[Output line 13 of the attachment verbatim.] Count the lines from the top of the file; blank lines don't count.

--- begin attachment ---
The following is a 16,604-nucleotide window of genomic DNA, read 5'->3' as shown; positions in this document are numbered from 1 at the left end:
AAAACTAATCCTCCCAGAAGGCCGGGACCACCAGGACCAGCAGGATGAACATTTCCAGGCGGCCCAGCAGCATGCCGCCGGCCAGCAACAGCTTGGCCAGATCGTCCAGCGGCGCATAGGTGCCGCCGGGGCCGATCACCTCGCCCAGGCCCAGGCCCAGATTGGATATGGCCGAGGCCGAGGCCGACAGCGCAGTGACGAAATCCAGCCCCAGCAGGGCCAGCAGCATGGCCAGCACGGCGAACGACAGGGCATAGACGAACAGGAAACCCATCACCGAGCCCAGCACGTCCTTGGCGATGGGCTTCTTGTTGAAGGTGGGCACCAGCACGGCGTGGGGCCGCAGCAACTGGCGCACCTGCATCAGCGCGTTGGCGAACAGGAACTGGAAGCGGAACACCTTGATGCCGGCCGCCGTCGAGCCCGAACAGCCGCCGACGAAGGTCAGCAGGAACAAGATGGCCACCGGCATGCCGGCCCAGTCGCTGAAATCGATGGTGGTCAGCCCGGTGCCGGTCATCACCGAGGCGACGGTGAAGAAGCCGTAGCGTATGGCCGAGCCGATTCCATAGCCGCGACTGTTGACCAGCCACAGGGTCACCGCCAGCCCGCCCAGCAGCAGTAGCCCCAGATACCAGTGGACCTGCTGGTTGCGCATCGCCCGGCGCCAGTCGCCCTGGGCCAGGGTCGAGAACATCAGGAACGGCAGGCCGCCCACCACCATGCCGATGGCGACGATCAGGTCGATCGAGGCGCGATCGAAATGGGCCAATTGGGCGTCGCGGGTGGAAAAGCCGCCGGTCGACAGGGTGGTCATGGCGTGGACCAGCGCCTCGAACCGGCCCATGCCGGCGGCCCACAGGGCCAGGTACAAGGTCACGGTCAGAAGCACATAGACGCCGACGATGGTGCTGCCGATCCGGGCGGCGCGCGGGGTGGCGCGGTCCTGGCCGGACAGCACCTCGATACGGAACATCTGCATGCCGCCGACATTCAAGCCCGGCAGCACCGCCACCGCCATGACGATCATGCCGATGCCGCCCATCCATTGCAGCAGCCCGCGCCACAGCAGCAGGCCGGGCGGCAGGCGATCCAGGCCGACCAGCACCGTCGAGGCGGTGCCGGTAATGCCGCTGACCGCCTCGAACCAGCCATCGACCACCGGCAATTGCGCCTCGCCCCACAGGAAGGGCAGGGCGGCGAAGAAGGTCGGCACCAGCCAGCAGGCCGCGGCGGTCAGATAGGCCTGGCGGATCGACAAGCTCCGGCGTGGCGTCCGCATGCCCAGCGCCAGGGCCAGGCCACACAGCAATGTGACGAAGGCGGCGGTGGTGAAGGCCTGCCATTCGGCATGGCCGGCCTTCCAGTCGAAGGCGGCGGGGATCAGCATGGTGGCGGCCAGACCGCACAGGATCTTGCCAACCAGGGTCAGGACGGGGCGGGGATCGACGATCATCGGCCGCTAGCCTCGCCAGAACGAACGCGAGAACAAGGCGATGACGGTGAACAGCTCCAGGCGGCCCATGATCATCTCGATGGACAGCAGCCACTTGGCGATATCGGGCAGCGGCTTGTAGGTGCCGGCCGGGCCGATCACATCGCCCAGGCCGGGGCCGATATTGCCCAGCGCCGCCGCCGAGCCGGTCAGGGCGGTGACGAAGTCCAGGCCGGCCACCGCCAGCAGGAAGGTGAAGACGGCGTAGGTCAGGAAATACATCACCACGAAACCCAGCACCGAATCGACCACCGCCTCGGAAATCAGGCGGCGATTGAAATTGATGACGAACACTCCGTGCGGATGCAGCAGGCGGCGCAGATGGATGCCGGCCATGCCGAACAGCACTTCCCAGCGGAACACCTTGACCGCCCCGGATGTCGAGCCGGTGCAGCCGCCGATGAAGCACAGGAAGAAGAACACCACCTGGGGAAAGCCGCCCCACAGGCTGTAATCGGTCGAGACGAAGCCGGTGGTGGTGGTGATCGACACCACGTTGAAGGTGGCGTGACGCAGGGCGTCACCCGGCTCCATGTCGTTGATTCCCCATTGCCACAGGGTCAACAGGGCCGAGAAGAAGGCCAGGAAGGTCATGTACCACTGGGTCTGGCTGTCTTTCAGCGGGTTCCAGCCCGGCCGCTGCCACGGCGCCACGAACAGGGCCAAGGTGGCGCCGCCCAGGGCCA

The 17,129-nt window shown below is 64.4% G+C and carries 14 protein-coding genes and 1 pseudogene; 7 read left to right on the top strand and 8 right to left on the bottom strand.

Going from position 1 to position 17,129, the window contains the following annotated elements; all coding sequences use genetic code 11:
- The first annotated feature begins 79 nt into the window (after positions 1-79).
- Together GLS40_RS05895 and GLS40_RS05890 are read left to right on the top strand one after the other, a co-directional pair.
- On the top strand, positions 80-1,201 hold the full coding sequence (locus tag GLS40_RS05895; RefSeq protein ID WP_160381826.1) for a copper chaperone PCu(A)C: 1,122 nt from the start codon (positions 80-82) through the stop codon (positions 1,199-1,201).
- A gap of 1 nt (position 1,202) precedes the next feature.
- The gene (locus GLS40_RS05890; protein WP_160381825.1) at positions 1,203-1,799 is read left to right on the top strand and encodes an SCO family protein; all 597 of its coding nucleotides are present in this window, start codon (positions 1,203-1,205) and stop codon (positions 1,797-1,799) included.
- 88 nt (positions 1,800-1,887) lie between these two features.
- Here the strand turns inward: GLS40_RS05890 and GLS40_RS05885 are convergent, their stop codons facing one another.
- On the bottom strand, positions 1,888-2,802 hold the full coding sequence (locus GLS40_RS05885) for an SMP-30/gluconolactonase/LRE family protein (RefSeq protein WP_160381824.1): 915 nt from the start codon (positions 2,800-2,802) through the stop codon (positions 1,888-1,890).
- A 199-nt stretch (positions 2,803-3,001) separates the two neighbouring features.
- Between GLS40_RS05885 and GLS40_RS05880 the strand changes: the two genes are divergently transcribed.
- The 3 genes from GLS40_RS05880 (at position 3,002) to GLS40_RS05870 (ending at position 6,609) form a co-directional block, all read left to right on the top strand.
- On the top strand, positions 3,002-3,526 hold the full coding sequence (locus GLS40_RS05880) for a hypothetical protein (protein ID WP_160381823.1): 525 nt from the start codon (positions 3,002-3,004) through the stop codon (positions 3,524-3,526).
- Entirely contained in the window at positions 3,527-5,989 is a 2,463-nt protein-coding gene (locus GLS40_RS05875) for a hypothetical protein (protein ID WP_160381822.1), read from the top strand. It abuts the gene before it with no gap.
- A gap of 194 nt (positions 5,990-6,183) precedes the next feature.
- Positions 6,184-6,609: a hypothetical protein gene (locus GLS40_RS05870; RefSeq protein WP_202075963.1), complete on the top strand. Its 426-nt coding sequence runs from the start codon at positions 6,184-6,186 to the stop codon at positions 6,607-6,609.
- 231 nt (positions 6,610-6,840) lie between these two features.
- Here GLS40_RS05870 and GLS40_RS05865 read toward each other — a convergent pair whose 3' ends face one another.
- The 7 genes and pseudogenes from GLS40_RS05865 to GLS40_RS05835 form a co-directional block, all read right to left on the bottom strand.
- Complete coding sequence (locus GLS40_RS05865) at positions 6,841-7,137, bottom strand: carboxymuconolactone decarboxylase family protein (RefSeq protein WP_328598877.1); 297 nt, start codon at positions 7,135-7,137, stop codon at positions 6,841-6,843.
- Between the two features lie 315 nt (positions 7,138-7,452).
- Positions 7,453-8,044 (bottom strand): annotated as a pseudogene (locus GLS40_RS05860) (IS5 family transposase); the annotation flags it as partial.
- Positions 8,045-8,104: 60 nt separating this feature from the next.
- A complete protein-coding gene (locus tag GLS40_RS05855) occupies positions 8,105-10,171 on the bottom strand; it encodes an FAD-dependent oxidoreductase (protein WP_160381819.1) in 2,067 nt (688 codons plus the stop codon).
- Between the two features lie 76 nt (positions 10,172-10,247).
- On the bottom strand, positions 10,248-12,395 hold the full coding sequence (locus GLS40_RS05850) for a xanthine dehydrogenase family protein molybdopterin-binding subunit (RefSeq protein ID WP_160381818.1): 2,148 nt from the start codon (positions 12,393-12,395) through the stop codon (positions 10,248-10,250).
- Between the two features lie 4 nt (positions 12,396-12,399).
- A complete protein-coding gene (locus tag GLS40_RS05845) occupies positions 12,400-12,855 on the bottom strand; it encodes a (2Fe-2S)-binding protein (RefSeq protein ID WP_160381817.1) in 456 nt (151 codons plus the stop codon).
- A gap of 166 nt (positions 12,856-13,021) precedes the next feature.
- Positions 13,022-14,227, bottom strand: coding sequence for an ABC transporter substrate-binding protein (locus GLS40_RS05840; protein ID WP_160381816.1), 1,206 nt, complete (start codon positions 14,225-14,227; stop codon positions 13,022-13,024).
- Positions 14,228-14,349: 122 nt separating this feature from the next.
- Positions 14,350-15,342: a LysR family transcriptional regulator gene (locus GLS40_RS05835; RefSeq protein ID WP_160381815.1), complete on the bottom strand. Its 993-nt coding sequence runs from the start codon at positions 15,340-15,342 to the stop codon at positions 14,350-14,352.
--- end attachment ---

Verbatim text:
- A 199-nt stretch (positions 2,803-3,001) separates the two neighbouring features.